Brooklyn Pol Offers Poor Fix After Death of 10-Year-Old Boy: Advocates

10-year-old Enzo Farachio's parents Mary Majao and Angel Farachio during a vigil for their son last year. File photo: Julianne Cuba
10-year-old Enzo Farachio's parents Mary Majao and Angel Farachio during a vigil for their son last year. File photo: Julianne Cuba

A Brooklyn Council Member, who offered little more than “thoughts and prayers” at a vigil last week for a boy who was killed while waiting for a bus, now wants the city to install bollards at every bus stop — a move that transportation experts and safe-street advocates say is misguided, expensive, useless and “idiotic.”

Council Member Chaim Deutsch has proposed a bill to install bollards at every single bus stop in the city, saying it “could prevent another such tragedy” — and he claims that Farachio’s family supports the measure, which he wrote up after the driver killed the 10-year-old as he waited for a bus at Ocean Avenue and Avenue L on Sept. 10.

“All bus stops should have bollards. The family says they are supportive of it,” Deutsch said.

But outside of the family, and Deutsch, the proposal is regarded as laughable at best and dangerous at worst.

“This reads like a cynical attempt by the council member to deflect blame for not supporting street redesigns that are proven to save lives,” said Ben Fried of TransitCenter. “Bollards can play a role in protecting pedestrians, but a citywide legislative mandate is the wrong way to go.”

The bus stop where 10-year-old Enzo Farachio was killed by an out-of-control driver.
The bus stop where 10-year-old Enzo Farachio was killed by an out-of-control driver. Bollards might make the area safer — but would also take up a lot of room on an already narrow sidewalk. Photo: Google

Transportation expert Charles Komanoff did not mince words about the idea.

“It’s idiotic,” said Komanoff, adding that the proposal would end up “armoring up the entire city inch by inch. It’s a feel-good, but futile (and costly) exercise,” he said.

Deutsch has signed onto the Reckless Driver Accountability Act, a potentially huge first step to rid New York City of dangerous driving, a bill that would impound vehicles whose drivers rack five or more speed camera violations in a single year. But when he was asked about the bill at last week’s vigil, he did not immediately endorse it.

Deutsch also told Streetsblog that he can’t yet back Council Speaker Corey Johnson’s bill to create a master plan for street safety because he has to “study it more.”

“You can’t make one plan for an entire city,” Deutsch said last week after the vigil. “Every neighborhood needs to be looked at independently in how to make those traffic changes. One size does not fit all, and we need to take a look closely at each area.”

The council member then told Streetsblog on Tuesday that he plans to set up a meeting with Johnson’s office to discuss the bill, and that he supports it in “concept.”

Some well-placed bollards in specific locations are helpful for keeping pedestrians safe from reckless drivers, but since Deutsch’s proposal would require thousands of them to be placed mostly on the sidewalk — not the road — they would take even more valuable space away from pedestrians in a city where the streets are designed for cars, not people. Ocean Avenue, where Farachio was killed, is a four-lane road devoted entirely to motor vehicles. Three pedestrians and 12 motorists have been injured in 15 crashes the area surrounding the Avenue L intersection since 2017, according to CrashMapper.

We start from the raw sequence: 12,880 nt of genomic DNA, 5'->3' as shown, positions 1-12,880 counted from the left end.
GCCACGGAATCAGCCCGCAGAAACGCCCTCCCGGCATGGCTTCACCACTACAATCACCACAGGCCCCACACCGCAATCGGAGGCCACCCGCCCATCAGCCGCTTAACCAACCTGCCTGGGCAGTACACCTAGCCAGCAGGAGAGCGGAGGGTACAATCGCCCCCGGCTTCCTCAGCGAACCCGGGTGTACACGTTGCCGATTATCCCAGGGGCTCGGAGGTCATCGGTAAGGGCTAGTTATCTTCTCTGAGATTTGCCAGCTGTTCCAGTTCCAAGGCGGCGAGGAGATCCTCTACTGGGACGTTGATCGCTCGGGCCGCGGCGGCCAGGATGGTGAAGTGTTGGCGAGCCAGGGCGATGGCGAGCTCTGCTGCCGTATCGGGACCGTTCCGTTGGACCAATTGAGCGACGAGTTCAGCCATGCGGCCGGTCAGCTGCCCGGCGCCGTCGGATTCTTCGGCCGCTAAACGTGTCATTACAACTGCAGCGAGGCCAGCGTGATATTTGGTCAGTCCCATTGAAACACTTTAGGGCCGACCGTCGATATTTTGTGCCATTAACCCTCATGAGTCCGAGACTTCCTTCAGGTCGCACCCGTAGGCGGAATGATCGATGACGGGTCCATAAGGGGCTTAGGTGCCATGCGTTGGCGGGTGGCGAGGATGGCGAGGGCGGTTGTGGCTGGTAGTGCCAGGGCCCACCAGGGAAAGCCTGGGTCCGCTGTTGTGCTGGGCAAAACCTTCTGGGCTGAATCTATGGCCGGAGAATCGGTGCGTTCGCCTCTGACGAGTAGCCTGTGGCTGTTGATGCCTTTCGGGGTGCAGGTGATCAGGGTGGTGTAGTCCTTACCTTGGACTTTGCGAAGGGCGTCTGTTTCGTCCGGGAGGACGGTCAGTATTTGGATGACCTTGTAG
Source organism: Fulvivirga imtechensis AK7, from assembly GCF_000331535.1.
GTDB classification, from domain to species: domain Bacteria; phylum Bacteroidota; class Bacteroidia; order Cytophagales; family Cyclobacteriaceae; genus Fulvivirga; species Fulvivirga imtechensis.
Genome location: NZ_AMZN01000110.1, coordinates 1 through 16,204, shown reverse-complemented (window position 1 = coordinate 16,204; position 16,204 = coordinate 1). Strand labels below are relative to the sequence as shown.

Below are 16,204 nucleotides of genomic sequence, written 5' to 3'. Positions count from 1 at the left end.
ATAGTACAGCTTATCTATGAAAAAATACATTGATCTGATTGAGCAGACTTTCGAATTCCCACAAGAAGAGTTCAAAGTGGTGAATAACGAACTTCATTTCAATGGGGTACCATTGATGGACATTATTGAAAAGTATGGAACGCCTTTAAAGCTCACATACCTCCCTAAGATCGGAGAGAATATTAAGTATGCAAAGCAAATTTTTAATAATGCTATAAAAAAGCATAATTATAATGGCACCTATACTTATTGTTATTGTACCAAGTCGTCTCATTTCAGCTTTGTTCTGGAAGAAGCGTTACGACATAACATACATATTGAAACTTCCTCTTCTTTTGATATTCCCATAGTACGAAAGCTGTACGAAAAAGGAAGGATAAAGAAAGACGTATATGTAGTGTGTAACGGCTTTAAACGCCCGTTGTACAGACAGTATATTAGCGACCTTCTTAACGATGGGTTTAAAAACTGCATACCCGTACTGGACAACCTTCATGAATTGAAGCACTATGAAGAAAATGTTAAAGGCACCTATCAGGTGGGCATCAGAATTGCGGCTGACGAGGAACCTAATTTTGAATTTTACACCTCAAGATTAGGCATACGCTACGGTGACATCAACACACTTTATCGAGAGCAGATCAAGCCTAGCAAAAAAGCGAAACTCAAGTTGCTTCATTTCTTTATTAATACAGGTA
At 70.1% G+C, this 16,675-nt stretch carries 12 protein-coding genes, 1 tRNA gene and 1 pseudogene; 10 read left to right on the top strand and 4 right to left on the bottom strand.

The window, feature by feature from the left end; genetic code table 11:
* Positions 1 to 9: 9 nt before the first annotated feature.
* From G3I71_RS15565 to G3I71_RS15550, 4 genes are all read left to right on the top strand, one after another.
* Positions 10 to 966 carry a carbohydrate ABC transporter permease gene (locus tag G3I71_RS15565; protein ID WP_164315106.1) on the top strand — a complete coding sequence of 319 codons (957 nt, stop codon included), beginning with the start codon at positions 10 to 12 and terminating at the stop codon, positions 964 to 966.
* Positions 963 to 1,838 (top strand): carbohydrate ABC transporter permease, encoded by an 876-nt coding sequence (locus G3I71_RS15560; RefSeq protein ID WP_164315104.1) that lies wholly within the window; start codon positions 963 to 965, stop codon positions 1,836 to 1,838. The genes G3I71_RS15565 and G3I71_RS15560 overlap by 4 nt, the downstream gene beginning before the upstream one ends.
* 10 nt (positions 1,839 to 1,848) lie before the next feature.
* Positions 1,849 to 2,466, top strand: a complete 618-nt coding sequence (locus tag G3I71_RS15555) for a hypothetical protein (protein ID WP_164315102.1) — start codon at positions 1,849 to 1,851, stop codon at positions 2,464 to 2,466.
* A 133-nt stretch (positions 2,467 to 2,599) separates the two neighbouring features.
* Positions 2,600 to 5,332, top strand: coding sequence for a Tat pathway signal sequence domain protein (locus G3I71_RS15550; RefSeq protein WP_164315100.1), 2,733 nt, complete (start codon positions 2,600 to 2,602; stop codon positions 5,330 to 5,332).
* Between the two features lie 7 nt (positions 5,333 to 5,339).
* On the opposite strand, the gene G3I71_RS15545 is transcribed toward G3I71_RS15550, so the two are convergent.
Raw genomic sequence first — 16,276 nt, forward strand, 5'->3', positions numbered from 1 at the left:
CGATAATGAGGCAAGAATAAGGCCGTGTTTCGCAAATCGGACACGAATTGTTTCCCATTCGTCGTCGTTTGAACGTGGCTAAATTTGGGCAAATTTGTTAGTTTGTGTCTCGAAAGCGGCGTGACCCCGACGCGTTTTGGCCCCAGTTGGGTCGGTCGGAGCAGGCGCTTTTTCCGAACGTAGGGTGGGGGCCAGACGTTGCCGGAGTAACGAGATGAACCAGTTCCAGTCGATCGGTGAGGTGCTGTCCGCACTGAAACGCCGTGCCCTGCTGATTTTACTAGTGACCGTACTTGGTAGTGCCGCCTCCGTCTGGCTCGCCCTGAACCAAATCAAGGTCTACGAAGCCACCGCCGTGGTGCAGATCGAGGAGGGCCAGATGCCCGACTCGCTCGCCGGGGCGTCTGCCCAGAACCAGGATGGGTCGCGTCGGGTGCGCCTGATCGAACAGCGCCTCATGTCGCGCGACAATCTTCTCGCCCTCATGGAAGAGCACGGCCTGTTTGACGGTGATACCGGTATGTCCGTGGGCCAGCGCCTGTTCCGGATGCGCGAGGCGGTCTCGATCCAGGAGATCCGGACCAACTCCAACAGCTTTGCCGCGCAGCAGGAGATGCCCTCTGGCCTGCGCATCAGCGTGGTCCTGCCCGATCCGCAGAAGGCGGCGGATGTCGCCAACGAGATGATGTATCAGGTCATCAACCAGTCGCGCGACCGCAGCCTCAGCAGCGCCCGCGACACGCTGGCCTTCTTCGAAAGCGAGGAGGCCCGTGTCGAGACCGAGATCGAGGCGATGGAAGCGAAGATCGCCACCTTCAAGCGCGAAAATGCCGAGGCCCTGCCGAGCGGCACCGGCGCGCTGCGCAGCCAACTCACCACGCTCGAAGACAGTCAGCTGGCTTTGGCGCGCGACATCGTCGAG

“A solution that relies too much on bollards just clutters streets and may end up not making pedestrians that much safer because there may still be a lot of people on the ‘wrong’ side of the bollards when it’s crowded. I’m not sure this is the best solution versus other things to keep drivers off the road,” said Manhattan Institute’s Nicole Gelinas.

And lest not forget the cost of installing tens of thousands of bollards. When Mayor de Blasio announced last year that he would install 1,500 bollards in Midtown to prevent future vehicular attacks, the city estimated they would cost a whopping $50 million.

That means that outfitting every bus stop in the five boroughs — there are roughly 15,322 of them — would cost at least $510 million, money the city certainly doesn’t have just lying around. Besides, experts said, the bollards won’t prevent many future fatal crashes.

“DOT needs the flexibility to prioritize safety measures that will make the biggest difference, and this proposal would lock them into specific intervention that almost certainly is not the best use of funds,” said Fried.

Deutsch said he came up with the idea for the bollards after looking into installing them along the Coney Island Boardwalk in his district in 2017 as a means of counter-terrorism for attractions that draw large crowds. He also said he’s seen them in front of fire hydrants and buildings, and they should also be used to protect people waiting at the bus.

“If we can protect buildings, we certainly can protect people gathered at bus stops waiting for the bus,” he said.

But Deutsch — who said he gave up his own personal car last week and is now taking the subway between City Hall and his Midwood home — also conceded that just installing bollards doesn’t go far enough to prevent future crashes.

“It’s a combination of multiple things, between legislation, making improvements throughout the city and also protecting people — use them in tandem with each other and it’s a step in the right direction,” the pol said.

Transportation Alternatives said it has not yet developed a position on the bill, and a spokeswoman for the Department of Transportation said the agency looks “forward to reviewing the bill and working with the Council Member on the most effective ways to improve safety in his district and around the city.”